I just have to say, Hal Curtis is also a legendary Nike guy.

As a director, I think, for the big game you just have to make the best thing you possibly can. It’s also important to make sure you’re engaging in a project because you can make it great, not because the work will air during a massive television event. I’m the type of director that I want the work to be cut through, whether it’s for something that airs during Saturday morning cartoons or the Super Bowl. 

Credits
View the full credits on

Toyota – Upstream

Credits
View the full credits on

Cadillac – ScissorHandsFree (Extended Version)

Above: Some standouts from the 2021 Super Bowl

What are some of the best sports ads ever?

There’s a Nike one called Move that Hal Curtis did, it’s incredibly simple but beautifully executed. A simple idea, just linking different sports together and showing how all are based around moving your body- running on a soccer field is just like running on a baseball diamond and how that correlates to skateboarding, to snowboarding. They found the simplest way to weave that kind of footage together, creating a seamless celebration of sports that becomes a celebration of being alive. The insight and execution is so good that you can't touch that idea anymore because they fucking nailed it, and they did it perfectly. Any attempt to copy that would just come across as just that, a bad imitation. I’m still obsessed with Move and the simplicity of it all and how that adds up to something so honest and powerful. 

I just have to say, Hal Curtis is also a legendary Nike guy. Something happened in the late ‘90s, this guy named Hal Curtis stepped into the mix. An art director, a true craftsman, a true artist, and an incredible guy. He was the Creative Director on the Nike business for a good chunk of time, and all of a sudden, things started getting a little more cinematic, a little more poetic. I happened to notice this too as a youngster—I was probably in high school at this point. I think production values must have gone up in general within advertising around that time, but Hal brought a real poetic and artful visual understanding of sports to Nike’s identity. He recently retired, but he was really monumental for me and molded the way I looked at sports advertising in general. I was like “Oh, my God. Not everything has to be the Bugs Bunny stuff.” This shit can feel like a Terrence Malick film!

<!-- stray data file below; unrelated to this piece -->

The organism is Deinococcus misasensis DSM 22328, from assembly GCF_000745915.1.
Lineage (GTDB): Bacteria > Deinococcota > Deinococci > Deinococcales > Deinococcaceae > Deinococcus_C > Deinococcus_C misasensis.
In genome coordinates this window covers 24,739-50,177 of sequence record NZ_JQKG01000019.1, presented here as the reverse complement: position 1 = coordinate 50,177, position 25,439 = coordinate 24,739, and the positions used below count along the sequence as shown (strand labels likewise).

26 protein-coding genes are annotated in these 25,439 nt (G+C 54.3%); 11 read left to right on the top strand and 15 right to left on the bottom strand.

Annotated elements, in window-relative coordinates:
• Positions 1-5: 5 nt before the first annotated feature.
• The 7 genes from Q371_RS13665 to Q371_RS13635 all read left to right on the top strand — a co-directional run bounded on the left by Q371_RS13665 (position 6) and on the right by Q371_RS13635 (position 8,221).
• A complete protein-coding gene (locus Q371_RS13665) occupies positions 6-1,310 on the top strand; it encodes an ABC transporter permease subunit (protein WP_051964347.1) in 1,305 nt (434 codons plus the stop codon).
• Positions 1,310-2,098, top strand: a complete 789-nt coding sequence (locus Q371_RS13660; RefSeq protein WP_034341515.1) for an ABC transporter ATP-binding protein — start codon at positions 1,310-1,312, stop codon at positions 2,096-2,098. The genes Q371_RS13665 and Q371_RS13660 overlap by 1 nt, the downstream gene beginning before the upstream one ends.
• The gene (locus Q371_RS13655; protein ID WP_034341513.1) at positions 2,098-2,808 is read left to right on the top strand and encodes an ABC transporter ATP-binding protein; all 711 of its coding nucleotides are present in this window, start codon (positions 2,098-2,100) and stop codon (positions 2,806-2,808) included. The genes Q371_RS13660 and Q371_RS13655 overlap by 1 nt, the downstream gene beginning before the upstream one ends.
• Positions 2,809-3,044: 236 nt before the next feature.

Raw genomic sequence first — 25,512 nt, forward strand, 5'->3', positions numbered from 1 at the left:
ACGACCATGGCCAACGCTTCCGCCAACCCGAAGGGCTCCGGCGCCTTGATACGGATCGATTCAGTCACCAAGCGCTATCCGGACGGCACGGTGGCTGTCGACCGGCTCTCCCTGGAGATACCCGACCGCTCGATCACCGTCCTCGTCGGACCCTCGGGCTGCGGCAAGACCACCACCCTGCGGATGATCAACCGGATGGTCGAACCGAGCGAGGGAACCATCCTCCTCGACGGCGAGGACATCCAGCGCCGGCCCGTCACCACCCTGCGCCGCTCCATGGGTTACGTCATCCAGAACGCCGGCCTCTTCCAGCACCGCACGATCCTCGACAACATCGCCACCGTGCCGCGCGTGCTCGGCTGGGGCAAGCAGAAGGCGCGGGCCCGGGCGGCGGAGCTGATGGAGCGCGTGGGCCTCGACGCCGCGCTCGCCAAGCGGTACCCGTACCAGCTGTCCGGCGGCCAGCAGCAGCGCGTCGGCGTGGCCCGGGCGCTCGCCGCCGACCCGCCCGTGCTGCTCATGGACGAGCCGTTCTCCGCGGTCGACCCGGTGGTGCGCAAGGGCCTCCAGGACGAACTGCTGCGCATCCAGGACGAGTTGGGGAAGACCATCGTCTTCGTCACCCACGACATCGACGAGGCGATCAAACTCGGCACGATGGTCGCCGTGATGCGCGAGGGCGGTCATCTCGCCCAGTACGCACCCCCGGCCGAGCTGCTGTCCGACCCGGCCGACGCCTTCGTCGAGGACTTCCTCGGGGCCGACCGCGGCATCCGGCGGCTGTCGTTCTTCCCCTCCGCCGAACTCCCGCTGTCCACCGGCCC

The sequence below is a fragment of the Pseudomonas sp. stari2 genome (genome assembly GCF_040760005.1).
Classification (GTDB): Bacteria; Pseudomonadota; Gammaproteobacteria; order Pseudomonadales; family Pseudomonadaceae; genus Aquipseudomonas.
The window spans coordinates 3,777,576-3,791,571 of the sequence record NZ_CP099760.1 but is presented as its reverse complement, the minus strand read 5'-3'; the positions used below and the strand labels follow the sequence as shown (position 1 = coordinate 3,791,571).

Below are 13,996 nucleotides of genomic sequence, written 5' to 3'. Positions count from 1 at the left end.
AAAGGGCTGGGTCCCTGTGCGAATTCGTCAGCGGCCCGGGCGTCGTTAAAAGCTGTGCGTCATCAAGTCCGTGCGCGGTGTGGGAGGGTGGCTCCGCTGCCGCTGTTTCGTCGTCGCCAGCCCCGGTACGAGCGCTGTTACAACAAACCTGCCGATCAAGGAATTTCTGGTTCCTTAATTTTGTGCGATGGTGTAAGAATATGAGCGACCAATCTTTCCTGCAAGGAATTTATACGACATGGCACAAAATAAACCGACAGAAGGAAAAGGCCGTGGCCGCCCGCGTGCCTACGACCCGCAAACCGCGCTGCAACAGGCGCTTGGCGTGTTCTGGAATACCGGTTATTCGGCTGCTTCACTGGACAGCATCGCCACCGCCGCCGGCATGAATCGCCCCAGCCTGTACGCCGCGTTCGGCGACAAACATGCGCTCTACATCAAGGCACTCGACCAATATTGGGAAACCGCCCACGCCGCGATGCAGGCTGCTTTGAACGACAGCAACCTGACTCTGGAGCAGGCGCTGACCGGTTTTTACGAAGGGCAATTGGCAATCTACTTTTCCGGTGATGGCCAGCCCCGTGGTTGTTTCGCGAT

Then, at the end of the day, it’s different individuals making that happen, and that’s cool. That’s powerful.

Y2K is another great Nike spot from the Hal Curtis era. One of my heroes, Spike Jonze directed it, and it’s another simple idea executed to perfection. They leaned into the idea that the world was going to be turned upside down at the turn of the millennium. That’s an example of work that speaks to the times through the lens of sports. 

Then there’s Fatethat David Fincher directed. It’s another simple and perfectly executed story. It’s a perfect example of you don’t need to do a whole lot to make a great ad. Sometimes you just gotta tell us a compelling story.

If you could play a sport professionally, any sport, which would it be?

For sure baseball because you get to stand around a lot and talk to your buddies. Let me explain, in my playing sports, I was never the star or even one of the stars. I made the team all the time and I was a decent athlete, but I wasn’t a superstar. But still, I loved being a part of a team. By that, I mean I loved riding on the bus with the team and joking around. I was a real prankster and jokester, so I loved all that in-between-game stuff. You build friendships, real connections. You end up speaking your own language by the end of a season. I knew right away at an early age I like the camaraderie of being on a team. 

I’ll be in a team sport no matter what, but baseball is good because it’s so chill. You also get to travel a lot, and when you travel, it’s not like you go to one city and then you’ve got to leave the next day. In baseball, they do three to four-game series, so you get to stop and spend some time in a city and get to experience it more...even Cleveland can be exciting for a few days.  

Share